Monani, U. R., and De Vivo, D. C. (2014). Neurodegeneration in spinal muscular atrophy: from disease phenotype and animal models to therapeutic strategies and beyond. Future Neurol. 9, 49–65. doi: 10.2217/fnl.13.58

PubMed Abstract | CrossRef Full Text | Google Scholar

Nechipurenko, I. V., and Broihier, H. T. (2012). Foxo limits microtubule stability and is itself negatively regulated by microtubule disruption. J. Cell Biol. 196, 345–362. doi: 10.1083/jcb.201105154

PubMed Abstract | CrossRef Full Text | Google Scholar

Ng, E. L., and Tang, B. L. (2008). Rab GTPases and their roles in brain neurons and glia. Brain Res. Rev. 58, 236–246. doi: 10.1016/j.brainresrev.2008.04.006

PubMed Abstract | CrossRef Full Text | Google Scholar

Ng, J. (2008). TGF-beta signals regulate axonal development through distinct Smad-independent mechanisms. Development 135, 4025–4035. doi: 10.1242/dev.028209

PubMed Abstract | CrossRef Full Text | Google Scholar

Nixon, R. A., Yang, D. S., and Lee, J. H. (2008). Neurodegenerative lysosomal disorders: a continuum from development to late age. Autophagy 4, 590–599. doi: 10.4161/auto.6259

PubMed Abstract | CrossRef Full Text | Google Scholar

Paik, J. H., Ding, Z., Narurkar, R., Ramkissoon, S., Muller, F., Kamoun, W. S., et al. (2009). Foxos cooperatively regulate diverse pathways governing neural stem cell homeostasis. Cell Stem Cell 5, 540–553. doi: 10.1016/j.stem.2009.09.013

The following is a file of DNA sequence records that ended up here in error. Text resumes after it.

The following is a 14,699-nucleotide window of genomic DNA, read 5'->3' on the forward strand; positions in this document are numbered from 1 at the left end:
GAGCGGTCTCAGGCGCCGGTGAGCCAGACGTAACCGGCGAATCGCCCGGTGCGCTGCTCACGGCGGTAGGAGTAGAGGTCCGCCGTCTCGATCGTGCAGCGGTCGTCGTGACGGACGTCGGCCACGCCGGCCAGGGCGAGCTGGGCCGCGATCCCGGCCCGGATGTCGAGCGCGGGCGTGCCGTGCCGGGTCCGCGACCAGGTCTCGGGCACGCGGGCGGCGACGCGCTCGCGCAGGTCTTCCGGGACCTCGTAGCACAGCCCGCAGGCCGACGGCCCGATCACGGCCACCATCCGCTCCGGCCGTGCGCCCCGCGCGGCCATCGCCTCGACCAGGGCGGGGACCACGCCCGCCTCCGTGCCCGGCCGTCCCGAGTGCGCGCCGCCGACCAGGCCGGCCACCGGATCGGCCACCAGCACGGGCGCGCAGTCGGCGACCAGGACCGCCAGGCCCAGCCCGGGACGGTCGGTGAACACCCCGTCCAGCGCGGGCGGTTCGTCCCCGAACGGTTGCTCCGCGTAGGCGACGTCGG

PubMed Abstract | CrossRef Full Text | Google Scholar

Partridge, L., and Barton, N. H. (1996). On measuring the rate of ageing. Proc. R. Soc. Lond. B Biol. Sci. 263, 1365–1371.

Google Scholar

Pino, E., Amamoto, R., Zheng, L., Cacquevel, M., Sarria, J.-C., Knott, G. W., et al. (2014). FOXO3 determines the accumulation of alpha-synuclein and controls the fate of dopaminergic neurons in the substantia nigra. Hum. Mol. Genet. 23, 1435–1452. doi: 10.1093/hmg/ddt530

PubMed Abstract | CrossRef Full Text | Google Scholar

Porras, A., and Mora, F. (1995). Dopamine–glutamate–GABA interactions and ageing: studies in the striatum of the conscious rat. Eur. J. Neurosci. 7, 2183–2188. doi: 10.1111/j.1460-9568.1995.tb00640.x

PubMed Abstract | CrossRef Full Text | Google Scholar

Punga, A. R., and Ruegg, M. A. (2012). Signaling and aging at the neuromuscular synapse: lessons learnt from neuromuscular diseases. Curr. Opin. Pharmacol. 12, 340–346. doi: 10.1016/j.coph.2012.02.002

PubMed Abstract | CrossRef Full Text | Google Scholar

Richardson, C. E., Yee, C., and Shen, K. (2019). A hormone receptor pathway cell-autonomously delays neuron morphological aging by suppressing endocytosis. PLoS Biol. 17:e3000452. doi: 10.1371/journal.pbio.3000452

PubMed Abstract | CrossRef Full Text | Google Scholar

Rivlin, P. K., St Clair, R. M., Vilinsky, I., and Deitcher, D. L. (2004). Morphology and molecular organization of the adult neuromuscular junction of drosophila. J. Comp. Neurol. 468, 596–613. doi: 10.1002/cne.10977

PubMed Abstract | CrossRef Full Text | Google Scholar

Rose, M. R. (1994). Evolutionary Biology of Aging. New York, NY: Oxford University Press on Demand.